Success Story: Aiming to halt veteran suicide with 22 To None

October 26, 2016

Luke Clark and Sherry TrierLuke Clark and Sherry Trier at the 22 To None hikeFall color tourists to northern Michigan also got a red-white-and-blue view last Saturday, as veterans and supporters organized by NMC’s Student Veterans Association hiked 22 miles to raise awareness of veteran suicide.

“We walked right down (U.S.) 31. It was pretty amazing, seeing people honk and give us the thumbs-up,” said SVA president and social work student Luke Clark of the Kewadin-to-Traverse City route, which symbolized the 22 veteran suicides that occur daily in the U.S. “It was pretty spectacular, minus the soreness of it.”

Clark, 27, has firsthand experience with the grim suicide statistics, which have propelled a grassroots, social-media fueled awareness campaign to help veterans struggling after their service.

“Two of my brothers from my unit killed themselves since we got back from Afghanistan,” Clark said.

More than 5 percent of NMC’s student population is veteran, active duty and reserve/National Guard members. NMC this year was ranked one of the top five "Best for Vets" community colleges nationwide. Campus supporters strive to meet the unique needs of this group individually, too.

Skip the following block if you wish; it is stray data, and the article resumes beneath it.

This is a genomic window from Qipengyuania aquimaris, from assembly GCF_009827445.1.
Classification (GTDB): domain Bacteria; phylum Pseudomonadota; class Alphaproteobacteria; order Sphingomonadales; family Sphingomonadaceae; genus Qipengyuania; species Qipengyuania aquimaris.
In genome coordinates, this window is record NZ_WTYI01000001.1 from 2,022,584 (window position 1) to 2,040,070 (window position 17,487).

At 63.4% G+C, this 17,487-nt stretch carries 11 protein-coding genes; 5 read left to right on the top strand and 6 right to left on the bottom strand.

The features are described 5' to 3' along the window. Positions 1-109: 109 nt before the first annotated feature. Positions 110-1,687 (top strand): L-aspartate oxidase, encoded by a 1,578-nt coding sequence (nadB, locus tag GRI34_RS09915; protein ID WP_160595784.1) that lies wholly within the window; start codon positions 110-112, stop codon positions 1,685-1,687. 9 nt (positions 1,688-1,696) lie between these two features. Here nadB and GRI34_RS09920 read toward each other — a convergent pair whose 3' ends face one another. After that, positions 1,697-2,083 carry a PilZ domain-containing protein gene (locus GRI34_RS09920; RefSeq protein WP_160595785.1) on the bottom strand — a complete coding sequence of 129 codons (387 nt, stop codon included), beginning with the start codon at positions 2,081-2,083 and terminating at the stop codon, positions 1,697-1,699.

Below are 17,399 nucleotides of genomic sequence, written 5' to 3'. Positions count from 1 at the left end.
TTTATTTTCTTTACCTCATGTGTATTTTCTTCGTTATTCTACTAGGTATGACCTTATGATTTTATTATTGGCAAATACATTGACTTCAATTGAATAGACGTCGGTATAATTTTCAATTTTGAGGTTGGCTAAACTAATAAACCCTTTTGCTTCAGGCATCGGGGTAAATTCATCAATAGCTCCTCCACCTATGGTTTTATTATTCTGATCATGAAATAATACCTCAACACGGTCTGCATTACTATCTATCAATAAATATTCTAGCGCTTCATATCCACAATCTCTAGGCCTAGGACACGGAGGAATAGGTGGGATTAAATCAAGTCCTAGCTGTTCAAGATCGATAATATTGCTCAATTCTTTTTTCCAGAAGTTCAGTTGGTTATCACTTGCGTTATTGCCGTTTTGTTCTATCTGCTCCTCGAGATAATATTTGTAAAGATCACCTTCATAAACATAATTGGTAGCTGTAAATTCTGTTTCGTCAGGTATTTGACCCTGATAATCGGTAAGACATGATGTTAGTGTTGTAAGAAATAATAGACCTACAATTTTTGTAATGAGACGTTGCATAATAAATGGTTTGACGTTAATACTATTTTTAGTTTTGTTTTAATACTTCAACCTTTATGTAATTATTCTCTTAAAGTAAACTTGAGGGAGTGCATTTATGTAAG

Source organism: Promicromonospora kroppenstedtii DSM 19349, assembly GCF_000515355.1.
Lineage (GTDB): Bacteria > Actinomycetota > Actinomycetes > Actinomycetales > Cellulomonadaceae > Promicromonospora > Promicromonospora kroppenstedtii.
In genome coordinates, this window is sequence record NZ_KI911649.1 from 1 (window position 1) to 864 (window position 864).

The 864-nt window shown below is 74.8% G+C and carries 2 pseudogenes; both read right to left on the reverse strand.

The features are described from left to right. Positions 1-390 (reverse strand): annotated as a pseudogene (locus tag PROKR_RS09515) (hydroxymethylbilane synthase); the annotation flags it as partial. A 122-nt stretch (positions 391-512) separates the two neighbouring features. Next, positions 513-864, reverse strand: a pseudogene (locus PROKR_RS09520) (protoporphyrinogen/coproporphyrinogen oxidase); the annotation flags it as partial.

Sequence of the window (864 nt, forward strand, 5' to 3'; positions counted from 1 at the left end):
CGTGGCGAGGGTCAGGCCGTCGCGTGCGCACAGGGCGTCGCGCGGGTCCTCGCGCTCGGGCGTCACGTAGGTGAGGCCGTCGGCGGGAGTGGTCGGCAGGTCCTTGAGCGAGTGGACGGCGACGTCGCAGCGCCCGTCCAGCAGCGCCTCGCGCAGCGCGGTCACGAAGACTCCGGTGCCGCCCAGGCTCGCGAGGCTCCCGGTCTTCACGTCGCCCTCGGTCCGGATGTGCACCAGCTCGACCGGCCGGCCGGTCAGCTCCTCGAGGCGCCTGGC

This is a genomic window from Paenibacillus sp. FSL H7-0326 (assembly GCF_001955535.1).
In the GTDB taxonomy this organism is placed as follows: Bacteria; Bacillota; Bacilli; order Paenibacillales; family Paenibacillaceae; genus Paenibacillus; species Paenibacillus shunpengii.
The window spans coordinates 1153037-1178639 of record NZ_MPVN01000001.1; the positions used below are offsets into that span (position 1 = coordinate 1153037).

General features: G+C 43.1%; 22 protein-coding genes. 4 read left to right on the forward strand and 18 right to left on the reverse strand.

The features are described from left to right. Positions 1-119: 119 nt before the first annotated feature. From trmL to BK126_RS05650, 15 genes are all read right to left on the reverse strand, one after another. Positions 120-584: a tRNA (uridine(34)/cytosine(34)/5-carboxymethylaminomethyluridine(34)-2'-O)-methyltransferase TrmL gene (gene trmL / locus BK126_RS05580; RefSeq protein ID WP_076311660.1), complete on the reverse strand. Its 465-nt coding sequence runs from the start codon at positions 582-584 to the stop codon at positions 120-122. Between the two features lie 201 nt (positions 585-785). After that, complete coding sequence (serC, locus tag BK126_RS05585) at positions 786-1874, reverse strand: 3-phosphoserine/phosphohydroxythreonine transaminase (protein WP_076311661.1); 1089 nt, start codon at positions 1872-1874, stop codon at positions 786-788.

“It’s heartbreaking, the statistics, to know that 22 a day we lose,” said Sherry Trier, NMC Instructional Technology Specialist. She volunteered for the first leg of the hike and then walked 16 miles herself.

“Military folks have a special place for me,” said Trier, whose father and older brother both served in the Marines, as does her nephew, now stationed in Kuwait. “It was so worth it, any ache, any pain, to be there and support it.”

Trier said the last four miles were difficult physically, after she had a problem with her shoes, but, “if I had to crawl, I would have finished.”

Hikers during the 22 to none event“On the family side, you don’t forget the experience,” said Trier, who helps organize NMC’s annual Veteran’s Day commemoration (again set for Nov. 11 this year) makes chili for the SVA chili cook-off and occasionally delivers dog biscuits to the SVA lounge in West Hall for veterans’ service and therapy dogs.

“You never know who’s having a bad day,” she said of those small things she can do for veterans. “There’s people here, we’re here to support you.”

That message came through loud and clear Saturday, Clark said.

“It was pretty amazing. It was beautiful,” he said. “It’s a real sign of the fact that we are not alone. There are organizations and institutes out there that will help us.”

Participation in the walk was free but donations collected will go to Traverse City’s Reining Liberty Ranch, which provides free equine therapy to veterans.

Donate online here »

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